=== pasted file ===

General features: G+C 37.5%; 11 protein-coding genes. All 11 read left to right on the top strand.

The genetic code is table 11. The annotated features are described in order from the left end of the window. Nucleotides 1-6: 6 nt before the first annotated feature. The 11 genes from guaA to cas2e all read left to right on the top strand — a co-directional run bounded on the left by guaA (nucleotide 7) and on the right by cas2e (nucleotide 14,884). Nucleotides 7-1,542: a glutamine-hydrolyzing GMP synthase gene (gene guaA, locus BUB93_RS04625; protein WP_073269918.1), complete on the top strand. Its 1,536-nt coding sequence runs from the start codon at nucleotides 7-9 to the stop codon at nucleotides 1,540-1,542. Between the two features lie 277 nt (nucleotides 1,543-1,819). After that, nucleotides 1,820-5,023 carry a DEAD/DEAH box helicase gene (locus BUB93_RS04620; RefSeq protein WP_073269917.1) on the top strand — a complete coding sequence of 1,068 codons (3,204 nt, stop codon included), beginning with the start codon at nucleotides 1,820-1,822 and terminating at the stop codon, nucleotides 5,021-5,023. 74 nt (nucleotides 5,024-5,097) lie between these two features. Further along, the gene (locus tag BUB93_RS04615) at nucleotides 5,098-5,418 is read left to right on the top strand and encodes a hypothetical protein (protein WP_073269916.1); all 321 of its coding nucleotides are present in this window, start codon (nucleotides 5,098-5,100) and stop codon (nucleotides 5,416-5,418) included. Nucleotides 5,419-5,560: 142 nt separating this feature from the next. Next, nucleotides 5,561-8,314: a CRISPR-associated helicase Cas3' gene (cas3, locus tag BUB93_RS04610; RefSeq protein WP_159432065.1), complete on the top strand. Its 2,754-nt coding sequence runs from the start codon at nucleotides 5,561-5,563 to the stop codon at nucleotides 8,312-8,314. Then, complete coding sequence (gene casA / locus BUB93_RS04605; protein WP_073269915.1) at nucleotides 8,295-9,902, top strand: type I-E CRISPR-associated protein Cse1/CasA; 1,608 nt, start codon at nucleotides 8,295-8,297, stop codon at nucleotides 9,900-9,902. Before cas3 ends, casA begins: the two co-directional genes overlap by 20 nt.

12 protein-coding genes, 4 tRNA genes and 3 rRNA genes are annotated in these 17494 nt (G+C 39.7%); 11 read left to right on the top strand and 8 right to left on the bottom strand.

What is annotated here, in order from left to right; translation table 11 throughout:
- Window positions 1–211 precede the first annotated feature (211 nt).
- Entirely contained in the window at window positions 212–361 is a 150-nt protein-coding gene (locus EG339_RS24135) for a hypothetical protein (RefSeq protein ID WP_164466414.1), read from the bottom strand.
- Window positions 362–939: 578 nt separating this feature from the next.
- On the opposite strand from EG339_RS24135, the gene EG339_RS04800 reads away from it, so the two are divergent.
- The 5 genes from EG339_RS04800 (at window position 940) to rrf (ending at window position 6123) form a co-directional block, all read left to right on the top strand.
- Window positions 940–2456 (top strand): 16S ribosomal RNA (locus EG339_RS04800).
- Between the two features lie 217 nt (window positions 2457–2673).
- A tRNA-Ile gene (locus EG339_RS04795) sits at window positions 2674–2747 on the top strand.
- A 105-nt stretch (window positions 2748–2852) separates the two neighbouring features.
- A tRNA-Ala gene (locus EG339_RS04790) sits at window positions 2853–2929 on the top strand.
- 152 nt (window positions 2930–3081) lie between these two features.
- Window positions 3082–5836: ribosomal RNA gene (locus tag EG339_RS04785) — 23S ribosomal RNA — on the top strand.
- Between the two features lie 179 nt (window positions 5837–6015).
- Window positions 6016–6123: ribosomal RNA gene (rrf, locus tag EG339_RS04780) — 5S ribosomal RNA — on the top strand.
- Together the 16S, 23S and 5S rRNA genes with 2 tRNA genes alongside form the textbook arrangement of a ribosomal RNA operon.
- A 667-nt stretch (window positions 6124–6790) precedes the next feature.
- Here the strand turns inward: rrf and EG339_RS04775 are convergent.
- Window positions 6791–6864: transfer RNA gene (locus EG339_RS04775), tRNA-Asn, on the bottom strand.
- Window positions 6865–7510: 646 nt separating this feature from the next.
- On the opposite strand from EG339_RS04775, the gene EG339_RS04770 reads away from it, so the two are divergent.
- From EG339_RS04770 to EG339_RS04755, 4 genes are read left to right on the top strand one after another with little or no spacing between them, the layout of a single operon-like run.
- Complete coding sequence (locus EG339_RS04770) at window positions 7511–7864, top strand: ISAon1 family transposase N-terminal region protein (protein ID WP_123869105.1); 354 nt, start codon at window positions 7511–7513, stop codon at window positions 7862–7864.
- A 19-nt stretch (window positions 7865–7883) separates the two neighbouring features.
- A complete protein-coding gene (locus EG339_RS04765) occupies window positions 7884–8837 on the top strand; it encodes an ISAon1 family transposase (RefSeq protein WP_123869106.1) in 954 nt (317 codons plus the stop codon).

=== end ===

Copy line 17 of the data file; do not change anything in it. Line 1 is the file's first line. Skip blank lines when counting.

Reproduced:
- Between the two features lie 179 nt (window positions 5837–6015).